SpookyNet: Learning Force Fields with Electronic Degrees of Freedom and Nonlocal Effects
    Stefan Chmiela
    Michael Gastegger
    Kristof T. Schütt
    Huziel Saucceda
    Nature Communications, 12(2021), pp. 7273
    Preview abstract Machine-learned force fields combine the accuracy of ab initio methods with the efficiency of conventional force fields. However, current machine-learned force fields typically ignore electronic degrees of freedom, such as the total charge or spin state, and assume chemical locality, which is problematic when molecules have inconsistent electronic states, or when nonlocal effects play a significant role. This work introduces SpookyNet, a deep neural network for constructing machine-learned force fields with explicit treatment of electronic degrees of freedom and nonlocality, modeled via self-attention in a transformer architecture. Chemically meaningful inductive biases and analytical corrections built into the network architecture allow it to properly model physical limits. SpookyNet improves upon the current state-of-the-art (or achieves similar performance) on popular quantum chemistry data sets. Notably, it is able to generalize across chemical and conformational space and can leverage the learned chemical insights, e.g. by predicting unknown spin states, thus helping to close a further important remaining gap for today’s machine learning models in quantum chemistry. View details
    SE(3)-equivariant prediction of molecular wavefunctions and electronic densities
    Mihail Bogojeski
    Michael Gastegger
    Mario Geiger
    Tess Smidt
    Advances in Neural Information Processing Systems(2021)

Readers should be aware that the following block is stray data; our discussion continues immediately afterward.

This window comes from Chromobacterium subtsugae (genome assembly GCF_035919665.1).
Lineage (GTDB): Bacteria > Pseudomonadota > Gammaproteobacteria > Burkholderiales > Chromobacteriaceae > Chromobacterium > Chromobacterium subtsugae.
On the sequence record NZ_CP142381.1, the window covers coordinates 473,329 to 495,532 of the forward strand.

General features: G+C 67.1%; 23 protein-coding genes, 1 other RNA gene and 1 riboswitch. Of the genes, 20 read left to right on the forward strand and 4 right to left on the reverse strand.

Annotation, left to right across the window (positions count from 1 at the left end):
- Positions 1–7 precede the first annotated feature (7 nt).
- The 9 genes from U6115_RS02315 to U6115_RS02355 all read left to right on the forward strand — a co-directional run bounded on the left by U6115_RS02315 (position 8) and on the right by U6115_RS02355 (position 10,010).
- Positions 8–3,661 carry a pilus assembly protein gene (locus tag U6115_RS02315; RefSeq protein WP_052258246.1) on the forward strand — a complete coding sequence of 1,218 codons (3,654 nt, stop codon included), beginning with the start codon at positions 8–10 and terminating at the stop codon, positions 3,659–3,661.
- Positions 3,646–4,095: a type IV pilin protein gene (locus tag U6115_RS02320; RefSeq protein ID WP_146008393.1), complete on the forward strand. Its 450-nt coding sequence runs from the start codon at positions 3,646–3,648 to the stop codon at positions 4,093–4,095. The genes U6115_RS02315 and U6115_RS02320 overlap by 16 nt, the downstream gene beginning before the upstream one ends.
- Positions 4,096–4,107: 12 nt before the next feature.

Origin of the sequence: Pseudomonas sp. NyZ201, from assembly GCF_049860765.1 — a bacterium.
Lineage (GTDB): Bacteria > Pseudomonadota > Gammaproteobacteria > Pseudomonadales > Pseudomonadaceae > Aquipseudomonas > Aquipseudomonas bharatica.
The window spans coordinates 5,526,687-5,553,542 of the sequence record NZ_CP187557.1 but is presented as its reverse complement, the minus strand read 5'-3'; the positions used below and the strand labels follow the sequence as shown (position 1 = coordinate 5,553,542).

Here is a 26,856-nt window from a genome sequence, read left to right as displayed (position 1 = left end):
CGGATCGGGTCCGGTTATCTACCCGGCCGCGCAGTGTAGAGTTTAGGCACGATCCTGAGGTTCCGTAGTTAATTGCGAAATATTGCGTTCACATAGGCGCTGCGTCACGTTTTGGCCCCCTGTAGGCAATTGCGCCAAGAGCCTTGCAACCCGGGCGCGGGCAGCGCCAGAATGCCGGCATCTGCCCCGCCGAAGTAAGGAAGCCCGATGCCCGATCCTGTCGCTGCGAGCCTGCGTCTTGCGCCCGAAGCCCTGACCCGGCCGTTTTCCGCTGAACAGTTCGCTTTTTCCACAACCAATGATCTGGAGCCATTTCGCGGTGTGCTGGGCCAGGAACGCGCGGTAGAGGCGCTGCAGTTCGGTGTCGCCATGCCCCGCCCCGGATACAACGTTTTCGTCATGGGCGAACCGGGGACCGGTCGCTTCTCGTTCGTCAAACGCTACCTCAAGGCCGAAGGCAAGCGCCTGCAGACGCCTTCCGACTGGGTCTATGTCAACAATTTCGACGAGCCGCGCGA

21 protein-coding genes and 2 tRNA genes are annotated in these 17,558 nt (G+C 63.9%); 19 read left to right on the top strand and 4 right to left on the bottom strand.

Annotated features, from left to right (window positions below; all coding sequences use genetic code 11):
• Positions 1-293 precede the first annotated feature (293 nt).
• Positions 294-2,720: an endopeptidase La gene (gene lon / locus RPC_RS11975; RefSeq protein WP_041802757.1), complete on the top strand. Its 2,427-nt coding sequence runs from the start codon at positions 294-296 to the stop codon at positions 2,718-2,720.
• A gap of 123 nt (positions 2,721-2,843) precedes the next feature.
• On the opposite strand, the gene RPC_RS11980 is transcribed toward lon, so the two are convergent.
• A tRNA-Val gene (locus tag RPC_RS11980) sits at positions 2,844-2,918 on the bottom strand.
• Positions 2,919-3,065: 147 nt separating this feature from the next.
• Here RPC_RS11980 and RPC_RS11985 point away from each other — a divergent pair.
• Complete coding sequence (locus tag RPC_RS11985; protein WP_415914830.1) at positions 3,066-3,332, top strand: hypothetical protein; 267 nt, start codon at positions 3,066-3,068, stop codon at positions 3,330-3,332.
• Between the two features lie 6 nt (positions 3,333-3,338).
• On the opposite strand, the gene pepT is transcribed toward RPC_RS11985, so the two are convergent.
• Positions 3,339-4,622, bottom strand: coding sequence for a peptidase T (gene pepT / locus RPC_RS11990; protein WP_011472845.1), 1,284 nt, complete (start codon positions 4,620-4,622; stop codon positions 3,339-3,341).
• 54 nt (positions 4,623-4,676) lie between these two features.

Preview abstract Machine learning has enabled the prediction of quantum chemical properties with high accuracy and efficiency, allowing to bypass computationally costly ab initio calculations. Instead of training on a fixed set of properties, more recent approaches attempt to learn the electronic wavefunction (or density) as a central quantity of atomistic systems, from which all other observables can be derived. This is complicated by the fact that wavefunctions transform non-trivially under molecular rotations, which makes them a challenging prediction target. To solve this issue, we introduce general SE(3)-equivariant operations and building blocks for constructing deep learning architectures for geometric point cloud data and apply them to reconstruct wavefunctions of atomistic systems with unprecedented accuracy. Our model reduces prediction errors by up to two orders of magnitude compared to the previous state-of-the-art and makes it possible to derive properties such as energies and forces directly from the wavefunction in an end-to-end manner. We demonstrate the potential of our approach in a transfer learning application, where a model trained on low accuracy reference wavefunctions implicitly learns to correct for electronic many-body interactions from observables computed at a higher level of theory. Such machine-learned wavefunction surrogates pave the way towards novel semi-empirical methods, offering resolution at an electronic level while drastically decreasing computational cost. While we focus on physics applications in this contribution, the proposed equivariant framework for deep learning on point clouds is promising also beyond, say, in computer vision or graphics. View details